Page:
In the case of the Scott brothers, police say both are members of the Frenchmen and Derbigny gang, which often peddles drugs near the 7th Ward corner where the shooting took place. The men were apparently targeting a man named Leonard Epps who police say is affiliated with the Deslonde Boys in the Lower 9th Ward. Mr. Epps was struck by several bullets on Sunday but is expected to survive.

Police identified Akein Scott, a recent graduate from one of the city’s more prestigious high schools, from a surveillance camera tape. Then they got a Crimestoppers tip that focused the investigation: A source told police that Mr. Scott had told him about how he and his brother attacked the crowd – he in full sight of the camera, his brother from a different angle, out of camera shot.

NOPD special-ops officers and members of the US Marshals Felony Warrant Squad searched more than a dozen homes before finding the men.

“Each house we hit, we feel confident when we do it,” NOPD Detective Brian Elsensohn told reporters. “But each house delivers new info as we go through the interview process in hopes of locating them.”

Akein Scott was picked up Wednesday without incident in New Orleans East. His brother, Shawn, was arrested after a short foot chase on Thursday. Police also charged four others not directly involved with the shooting for harboring fugitives.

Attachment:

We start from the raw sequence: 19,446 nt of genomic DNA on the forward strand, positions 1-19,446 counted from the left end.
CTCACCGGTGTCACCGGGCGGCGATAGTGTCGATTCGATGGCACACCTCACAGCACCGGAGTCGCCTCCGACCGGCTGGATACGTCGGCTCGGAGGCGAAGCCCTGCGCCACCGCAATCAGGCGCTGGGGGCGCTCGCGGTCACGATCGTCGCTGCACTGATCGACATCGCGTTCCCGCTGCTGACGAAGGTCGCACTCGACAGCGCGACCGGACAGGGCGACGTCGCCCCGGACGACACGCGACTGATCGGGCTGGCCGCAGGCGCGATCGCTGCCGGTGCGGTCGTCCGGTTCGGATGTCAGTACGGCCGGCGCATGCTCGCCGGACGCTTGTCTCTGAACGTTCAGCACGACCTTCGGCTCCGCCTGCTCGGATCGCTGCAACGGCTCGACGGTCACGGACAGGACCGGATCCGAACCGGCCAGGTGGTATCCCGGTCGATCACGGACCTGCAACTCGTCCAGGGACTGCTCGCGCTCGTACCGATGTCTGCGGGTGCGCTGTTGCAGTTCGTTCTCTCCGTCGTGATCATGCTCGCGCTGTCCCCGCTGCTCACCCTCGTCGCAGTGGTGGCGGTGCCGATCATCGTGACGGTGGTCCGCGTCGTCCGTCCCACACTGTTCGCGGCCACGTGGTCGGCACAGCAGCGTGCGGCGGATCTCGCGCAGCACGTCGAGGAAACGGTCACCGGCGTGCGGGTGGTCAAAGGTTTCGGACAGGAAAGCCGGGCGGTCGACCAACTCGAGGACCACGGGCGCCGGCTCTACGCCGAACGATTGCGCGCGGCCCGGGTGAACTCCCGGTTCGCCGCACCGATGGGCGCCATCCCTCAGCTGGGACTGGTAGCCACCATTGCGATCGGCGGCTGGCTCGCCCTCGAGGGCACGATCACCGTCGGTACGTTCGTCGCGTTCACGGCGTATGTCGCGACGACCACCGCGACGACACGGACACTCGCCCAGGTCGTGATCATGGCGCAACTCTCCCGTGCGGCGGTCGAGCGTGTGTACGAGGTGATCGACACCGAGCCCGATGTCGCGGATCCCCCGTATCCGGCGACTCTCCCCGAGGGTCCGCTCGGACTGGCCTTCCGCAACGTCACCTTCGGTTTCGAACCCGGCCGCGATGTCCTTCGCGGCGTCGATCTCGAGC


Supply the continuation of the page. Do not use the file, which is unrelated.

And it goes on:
According to David Kennedy, a criminologist at John Jay College in New York City who is consulting with the Landrieu administration on gang policing, one reason the city was successful in capturing the Scott brothers is that the city already had a joint local and federal task force in place to respond to such a crime.

“A single incident where 19 people are shot, that’s unprecedented [in New Orleans], and all the rest of it just makes it worse: It’s in public, the parade, the shooting of women and children on Mother’s Day – it’s really unspeakable,” Mr. Kennedy says. “On the other hand, if you look at the basic facts as they’re emerging, this is really no different than most of the other incidents that drive this kind of public violence in core urban areas, and it’s exactly the kind of thing that the city and mayor have been setting up to act on.”

To be sure, questions still abound around whether building broad conspiracy cases against people with a proclivity for street violence will ultimately curb the murder rate.

“At this point, [law enforcement] will do anything, whatever it takes to keep these kinds of guys off the street,” says Harper of Loyola. “It might work. I don’t know, but I hope it works.”

After the arrest of the second brother on Thursday, Mayor Landrieu held a press conference at the scene of the shooting. The law-enforcement operation, he said, showcased the city’s quest to fix its reputation by focusing on gun violence.

"We all came back here to make it clear that the culture of death and violence on the streets of New Orleans is unnatural, it's unacceptable, and the people of New Orleans have had enough," Landrieu said.